[a] What’s the last film you saw?
[b] What do you think of the music?
[c] What do you think of it?
(Oxford University Press)

There’s no wondering in [a] why there needs to be what, not how. For what is raised from saw’s complement position. But it’s not clear for [b] and [c] for me. The two whats seem to have adverbial meaning, in what way. So I’m thinking about the possibility of what being replaced by how. But the website does not agree with my thought. Why is that?

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  • I think I know why you are troubled by this. In my first language, we literally ask [you-think-how] not [you-think-what]. Perhaps, it's quite similar to many other languages. Through my observation, I believe that most Westerners (those whom I was familiar with) usually think of a thought as a thing. Thus the question "What do you think of it?" I hope this is helpful. – Damkerng T. Dec 29 '13 at 7:53
  • I don't think you're quite right. When you click the link part, you can see how a westerner, English professor thinks about 'what'. He hear the 'what' as 'in what way'. So there would be other aspect for that. – Listenever Dec 29 '13 at 7:59
  • I just did a quick skim through his answer (I was in a hurry, I'm sorry), and I agree with him. However, a what way is still a what, isn't it? --I might not have said that clear enough, but try to think about what color hair do you have?, what kind of book do you read?, or what time is it?, they are quite related in the way they think of things. – Damkerng T. Dec 29 '13 at 8:08

If you're trying to ask someone's opinion about a film, then you can use either of the following sentences:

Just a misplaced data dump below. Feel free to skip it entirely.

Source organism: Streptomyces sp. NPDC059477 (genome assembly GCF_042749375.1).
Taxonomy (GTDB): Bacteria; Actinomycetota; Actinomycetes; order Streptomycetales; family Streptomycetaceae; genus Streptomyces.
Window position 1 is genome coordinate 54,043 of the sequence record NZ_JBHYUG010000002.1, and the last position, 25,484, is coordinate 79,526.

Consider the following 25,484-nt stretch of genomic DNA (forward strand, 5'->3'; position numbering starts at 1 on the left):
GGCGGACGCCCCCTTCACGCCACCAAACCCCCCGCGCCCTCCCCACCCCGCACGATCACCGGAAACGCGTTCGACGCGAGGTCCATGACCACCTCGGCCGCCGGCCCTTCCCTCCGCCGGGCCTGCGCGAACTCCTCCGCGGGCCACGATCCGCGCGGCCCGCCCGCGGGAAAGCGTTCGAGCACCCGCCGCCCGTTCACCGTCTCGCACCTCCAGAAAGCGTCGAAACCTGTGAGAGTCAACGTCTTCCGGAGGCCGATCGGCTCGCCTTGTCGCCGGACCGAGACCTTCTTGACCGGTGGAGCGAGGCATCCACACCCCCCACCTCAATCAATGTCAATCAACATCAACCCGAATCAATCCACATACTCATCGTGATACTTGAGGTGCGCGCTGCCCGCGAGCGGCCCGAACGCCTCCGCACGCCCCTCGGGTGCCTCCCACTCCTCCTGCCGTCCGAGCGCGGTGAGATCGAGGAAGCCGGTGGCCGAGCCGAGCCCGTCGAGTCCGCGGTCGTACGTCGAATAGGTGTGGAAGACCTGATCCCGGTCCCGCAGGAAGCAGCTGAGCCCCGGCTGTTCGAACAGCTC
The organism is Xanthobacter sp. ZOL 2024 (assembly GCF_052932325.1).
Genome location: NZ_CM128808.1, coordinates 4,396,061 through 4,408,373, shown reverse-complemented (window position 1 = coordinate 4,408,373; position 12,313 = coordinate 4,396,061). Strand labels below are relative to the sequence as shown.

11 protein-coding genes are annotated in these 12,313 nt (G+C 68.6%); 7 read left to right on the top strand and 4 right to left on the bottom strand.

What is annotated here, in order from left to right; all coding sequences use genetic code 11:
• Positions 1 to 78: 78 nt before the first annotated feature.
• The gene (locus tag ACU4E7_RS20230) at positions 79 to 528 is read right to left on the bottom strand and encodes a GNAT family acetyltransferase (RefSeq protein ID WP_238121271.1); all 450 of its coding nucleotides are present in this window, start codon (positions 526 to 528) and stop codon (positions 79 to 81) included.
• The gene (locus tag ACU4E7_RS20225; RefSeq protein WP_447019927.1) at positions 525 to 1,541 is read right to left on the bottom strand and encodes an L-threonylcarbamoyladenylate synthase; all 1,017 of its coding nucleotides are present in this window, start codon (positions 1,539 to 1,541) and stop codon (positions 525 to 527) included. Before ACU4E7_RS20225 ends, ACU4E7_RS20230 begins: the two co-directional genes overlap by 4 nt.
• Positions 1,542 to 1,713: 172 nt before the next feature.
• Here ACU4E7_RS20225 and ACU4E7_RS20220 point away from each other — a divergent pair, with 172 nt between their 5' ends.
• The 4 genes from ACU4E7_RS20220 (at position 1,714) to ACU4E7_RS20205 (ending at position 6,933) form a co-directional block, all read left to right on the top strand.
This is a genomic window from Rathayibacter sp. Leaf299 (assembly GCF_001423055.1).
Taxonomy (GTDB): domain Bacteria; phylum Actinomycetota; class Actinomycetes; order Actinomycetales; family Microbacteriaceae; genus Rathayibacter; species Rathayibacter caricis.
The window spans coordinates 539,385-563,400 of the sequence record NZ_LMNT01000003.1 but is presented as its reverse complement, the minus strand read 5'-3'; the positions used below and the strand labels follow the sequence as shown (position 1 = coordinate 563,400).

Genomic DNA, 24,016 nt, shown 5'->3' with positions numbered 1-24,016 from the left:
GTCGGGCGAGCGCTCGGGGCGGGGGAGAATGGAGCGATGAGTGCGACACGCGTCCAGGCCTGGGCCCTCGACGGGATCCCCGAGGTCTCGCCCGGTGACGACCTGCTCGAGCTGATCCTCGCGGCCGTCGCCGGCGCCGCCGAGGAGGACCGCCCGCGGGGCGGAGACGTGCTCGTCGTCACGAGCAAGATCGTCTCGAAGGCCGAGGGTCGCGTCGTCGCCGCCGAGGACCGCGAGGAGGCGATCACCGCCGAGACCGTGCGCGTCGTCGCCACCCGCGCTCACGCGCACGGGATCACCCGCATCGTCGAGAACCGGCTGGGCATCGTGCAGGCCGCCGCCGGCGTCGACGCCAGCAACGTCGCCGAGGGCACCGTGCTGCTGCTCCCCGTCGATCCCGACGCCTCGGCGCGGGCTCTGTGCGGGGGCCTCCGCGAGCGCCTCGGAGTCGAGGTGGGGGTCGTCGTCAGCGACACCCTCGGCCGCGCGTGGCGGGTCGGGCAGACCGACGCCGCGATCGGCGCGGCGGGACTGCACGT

What did you think of the film? (I would also normally use the past tense.)
How was the film?

In the first case, I would use "what" in the same way that I would use "what" in the following sentence:

What was your opinion of the film?

I can imagine a situation in which you would start a sentence with "How did you think...", but it would be extremely uncommon:

* How did you think about the film? (Note the use of "about" instead of "of".)

I would interpret this question to mean: "What was the thought process you used in analyzing the film?"

@Matt points out that this sentence is unidiomatic, and I would agree. The only context in which I would expect to hear it would be a film studies class in which the professor was asking me to explain the thought process I used in analyzing a film. Even then, there are probably clearer ways to express this thought.

  • +1 for pointing out the use of How did you think about ... It's very useful. – Damkerng T. Dec 29 '13 at 14:59
  • "How did you think about the film" is extremely unidiomatic. You might be asked "How did the film make you feel" or "What are your thoughts about the film" to ask for an analysis of the film, but more generally "What did you think of the film" or "How was the film" are both idiomatic ways to say "What was your opinion of the film". – Matt Dec 30 '13 at 2:21
  • @Matt Thanks for the feedback... I've incorporated your comments into my answer. – godel9 Dec 30 '13 at 2:56
  • +1. It's true that the how sentence is strange, but it's because it's strange that it's so useful to explain what it means. Distinguishing how and what is a challenge for native speakers of many languages, and the explanation here is (in my opinion) welcome. – snailplane Dec 30 '13 at 5:33

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